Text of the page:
If there were ever someone capable of saving the world in nothing but a corset and underpants, it'd be Wonder Woman — but should the world's foremost feminist superhero still have to?
There have been dozens of variations over the years, but despite the changing times and fashion, nearly every Wonder Woman costume has consisted of a form-fitting red bodice and tiny, star-spangled shorts or bikini-like bottoms.
"That has always been problematic," Valerie Estelle Frankel, author of Empowered: The Symbolism, Feminism and Superheroism of Wonder Woman, told Mic on Monday. "Wonder Woman is quite arguably the strongest super-heroine in existence and the oldest, longest-lasting one, but she's going around in a corset bathing-suit costume."
In October, Wonder Woman's iconic ensemble — coupled with her thin body and large breasts — made nearly 45,000 people sign a petition asking the United Nations to remove the fictional character as its honorary ambassador for women and girls.
"The character’s current iteration is that of a large-breasted white woman of impossible proportions, scantily clad in a shimmery, thigh-baring bodysuit with an American flag motif and knee-high boots — the epitome of a 'pin-up' girl," the petition read. It went on to call Wonder Woman an "overtly sexualized image" unfit to be a role model for girls.
According to Frankel, the petition's critiques weren't without merit: Despite Wonder Woman's arguably feminist origins — her creator was inspired by the early feminist movements for suffrage and birth control — the author said it's often obvious the character was crafted for men's titillation.
"Some eras of the comic books were having fun with — 'How high can we raise the sides of Wonder Woman's thong?'" she pointed out.
Frankel said the overt sexualization of the character saw a resurgence in the '90s with artist Mike Deadato, who she said learned he could increase sales by raising Wonder Woman's hemline. "I am Brazilian," Deadato told Complex earlier in June. "Sexy here is normal."
He told the outlet "sales tripled" after Wonder Woman's provocative makeover.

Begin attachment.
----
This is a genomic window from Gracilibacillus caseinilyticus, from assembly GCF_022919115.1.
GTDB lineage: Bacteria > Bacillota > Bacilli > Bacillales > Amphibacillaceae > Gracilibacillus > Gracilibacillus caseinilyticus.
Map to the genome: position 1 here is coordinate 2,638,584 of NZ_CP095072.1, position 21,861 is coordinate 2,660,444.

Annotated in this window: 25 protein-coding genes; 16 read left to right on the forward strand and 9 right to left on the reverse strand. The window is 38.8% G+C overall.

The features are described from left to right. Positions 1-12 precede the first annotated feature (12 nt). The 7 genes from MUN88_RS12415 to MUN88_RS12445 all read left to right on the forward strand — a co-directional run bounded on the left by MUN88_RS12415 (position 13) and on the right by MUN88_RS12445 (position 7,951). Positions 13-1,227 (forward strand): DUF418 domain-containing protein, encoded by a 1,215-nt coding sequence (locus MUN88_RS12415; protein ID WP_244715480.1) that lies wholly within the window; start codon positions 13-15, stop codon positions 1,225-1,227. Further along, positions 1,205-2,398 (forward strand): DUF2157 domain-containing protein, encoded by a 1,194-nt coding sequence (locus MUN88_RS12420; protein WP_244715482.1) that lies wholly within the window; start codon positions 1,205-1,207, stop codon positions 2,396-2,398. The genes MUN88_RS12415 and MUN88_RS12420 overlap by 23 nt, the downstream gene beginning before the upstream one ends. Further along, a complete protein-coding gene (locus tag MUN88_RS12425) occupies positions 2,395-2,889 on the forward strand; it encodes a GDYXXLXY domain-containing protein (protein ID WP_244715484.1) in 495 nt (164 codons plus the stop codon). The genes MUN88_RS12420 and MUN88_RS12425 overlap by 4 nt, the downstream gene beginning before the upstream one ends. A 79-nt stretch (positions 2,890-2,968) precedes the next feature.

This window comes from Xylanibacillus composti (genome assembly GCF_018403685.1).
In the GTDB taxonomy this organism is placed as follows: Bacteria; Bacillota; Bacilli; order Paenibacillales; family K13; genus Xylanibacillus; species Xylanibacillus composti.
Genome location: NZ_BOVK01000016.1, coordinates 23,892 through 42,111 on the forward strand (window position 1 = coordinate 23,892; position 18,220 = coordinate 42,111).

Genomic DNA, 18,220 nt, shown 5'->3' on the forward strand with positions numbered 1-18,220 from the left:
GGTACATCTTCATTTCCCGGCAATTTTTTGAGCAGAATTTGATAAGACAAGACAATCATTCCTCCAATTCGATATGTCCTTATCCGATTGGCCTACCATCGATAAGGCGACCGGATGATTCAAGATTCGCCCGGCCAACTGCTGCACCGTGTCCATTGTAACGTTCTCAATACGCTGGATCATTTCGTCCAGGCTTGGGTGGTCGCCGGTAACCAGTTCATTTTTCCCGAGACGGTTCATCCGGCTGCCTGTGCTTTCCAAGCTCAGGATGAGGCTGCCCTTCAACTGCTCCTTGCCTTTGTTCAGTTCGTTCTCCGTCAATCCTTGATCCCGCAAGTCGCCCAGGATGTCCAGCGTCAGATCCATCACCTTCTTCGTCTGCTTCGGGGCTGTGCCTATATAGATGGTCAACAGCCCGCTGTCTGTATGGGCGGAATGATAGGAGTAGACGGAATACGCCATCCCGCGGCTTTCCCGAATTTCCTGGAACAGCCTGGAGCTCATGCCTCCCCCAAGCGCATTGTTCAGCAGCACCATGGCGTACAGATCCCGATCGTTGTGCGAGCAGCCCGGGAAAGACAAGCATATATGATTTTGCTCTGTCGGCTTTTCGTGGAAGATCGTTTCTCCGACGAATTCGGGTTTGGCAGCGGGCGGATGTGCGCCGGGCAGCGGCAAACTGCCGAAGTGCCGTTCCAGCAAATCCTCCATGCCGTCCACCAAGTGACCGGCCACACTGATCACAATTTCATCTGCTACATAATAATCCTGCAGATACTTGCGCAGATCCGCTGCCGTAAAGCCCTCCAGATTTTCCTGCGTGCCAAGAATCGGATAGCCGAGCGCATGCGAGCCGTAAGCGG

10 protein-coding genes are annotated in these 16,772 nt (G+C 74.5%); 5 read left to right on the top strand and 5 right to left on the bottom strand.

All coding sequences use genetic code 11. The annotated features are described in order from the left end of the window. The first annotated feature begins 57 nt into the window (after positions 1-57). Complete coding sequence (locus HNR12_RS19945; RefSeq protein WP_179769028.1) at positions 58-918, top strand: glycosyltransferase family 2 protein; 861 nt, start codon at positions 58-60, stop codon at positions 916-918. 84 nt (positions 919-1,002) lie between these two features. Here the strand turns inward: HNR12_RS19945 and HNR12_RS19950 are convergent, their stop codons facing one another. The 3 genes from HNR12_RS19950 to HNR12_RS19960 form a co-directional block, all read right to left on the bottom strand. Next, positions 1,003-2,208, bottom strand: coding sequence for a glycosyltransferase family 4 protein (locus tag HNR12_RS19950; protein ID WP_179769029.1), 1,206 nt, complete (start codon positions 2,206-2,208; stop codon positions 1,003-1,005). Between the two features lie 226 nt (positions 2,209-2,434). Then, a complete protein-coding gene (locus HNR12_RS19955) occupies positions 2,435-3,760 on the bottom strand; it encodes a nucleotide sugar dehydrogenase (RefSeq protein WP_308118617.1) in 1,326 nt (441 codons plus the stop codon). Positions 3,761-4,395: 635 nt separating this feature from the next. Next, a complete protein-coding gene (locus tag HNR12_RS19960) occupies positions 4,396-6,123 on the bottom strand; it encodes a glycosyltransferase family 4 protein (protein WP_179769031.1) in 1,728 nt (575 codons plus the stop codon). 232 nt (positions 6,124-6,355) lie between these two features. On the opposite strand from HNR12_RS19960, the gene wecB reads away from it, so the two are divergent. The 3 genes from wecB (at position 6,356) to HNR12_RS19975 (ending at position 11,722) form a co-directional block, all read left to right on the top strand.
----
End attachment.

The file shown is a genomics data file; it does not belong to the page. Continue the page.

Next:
Patty Jenkins' Wonder Woman movie doesn't shy away from the character's iconic, if frustratingly sexualized, costume. Instead, the film lets Wonder Woman, who goes by the name Diana Prince, playfully wink at the ongoing disputes over her outfit. What's more, Jenkins endowed her protagonist with enough agency to make clear that what she ultimately wears is her choice — and despite whatever pleasure male viewers get out of it, her sartorial choices are utilitarian more than anything.
One of the most entertaining scenes in the movie involves Diana, having just arrived in London, attempting to find an outfit to help her blend in.
Diana tries on a series of modest dresses and petticoats your average World War I-era, non-Amazonian woman might be seen wearing, and decides none of them are suitable for her purposes. Trying out her signature kicks and jumps, Diana even rips the seam of one dress.
"How can a woman possibly fight in this?" she wonders.
She eventually decides on an all-black menswear look that cinches at the waist and generally clings more closely to her toned body. And thank God — if Diana had settled on any of the other 20th-century looks, she might have had a harder time saving obligatory love interest Steve Trevor's life in the following scene.
Later, when Steve, Diana and their allies contemplate how they're going to sneak into the villain's castle during a gala, Wonder Woman's outfit — an armored version of the super-heroine's signature look, sans stars — again becomes a problem.
Steve insists that if Diana enters the castle as-is, she'll be a "distraction," parroting the casual sexist slights girls and women hear every day.
Diana largely rejects Steve's advice, fashioning herself a floor-length dress that somewhat adheres to the event's dress code but still allows her to disrobe and reveal her fighting armor at a moment's notice.
Frankel agreed Jenkins' portrayal of Wonder Woman is an improvement on many of the character's past iterations. She pointed out there are no slow camera pans over Gadot's body, one of many ways the camera can replicate the male gaze, according to famous feminist film critic Laura Mulvey. Plus, the only time a nude body is on display is when Diana walks in on Steve bathing — a nod, Frankel said, to power of the female gaze.
Despite these strengths, Wonder Woman is far from a flawless feminist film. Diana's wide-eyed naïveté, jokes about men being "aroused" by Diana's strength and the compulsory romantic arc are all jarring to audiences expecting, perhaps, something a bit less "cheesy."
But Frankel said Wonder Woman is nothing if not a reflection of the feminism of her time — and so the seemingly imperfect film does make a certain amount of sense. In her early years, she'd been suffragette Wonder Woman, breaking the literal chains of patriarchy. There'd been the second-wave feminist Wonder Woman, who appeared on a 1972 cover of Ms. Magazine alongside articles about Simone de Beauvoir and body hair. And more recently, there was her third-wave equivalent that further challenged gender norms and recognized the way sexism governed the world.
So in 2017, it holds that Wonder Woman would reflect our modern-day feminist rhetoric that tells girls and women their bodies aren't "distracting" or inherently sexual, despite whatever sexist high-school dress codes have to say about them.
"She's completely reflecting her eras," Frankel said. "Right now we want not just someone who's strong and has superpowers, but [someone] who is as awesome as any male superhero onscreen."
Jenkins' Wonder Woman may not be a perfect feminist — who is? — but maybe she's the feminist we need right now.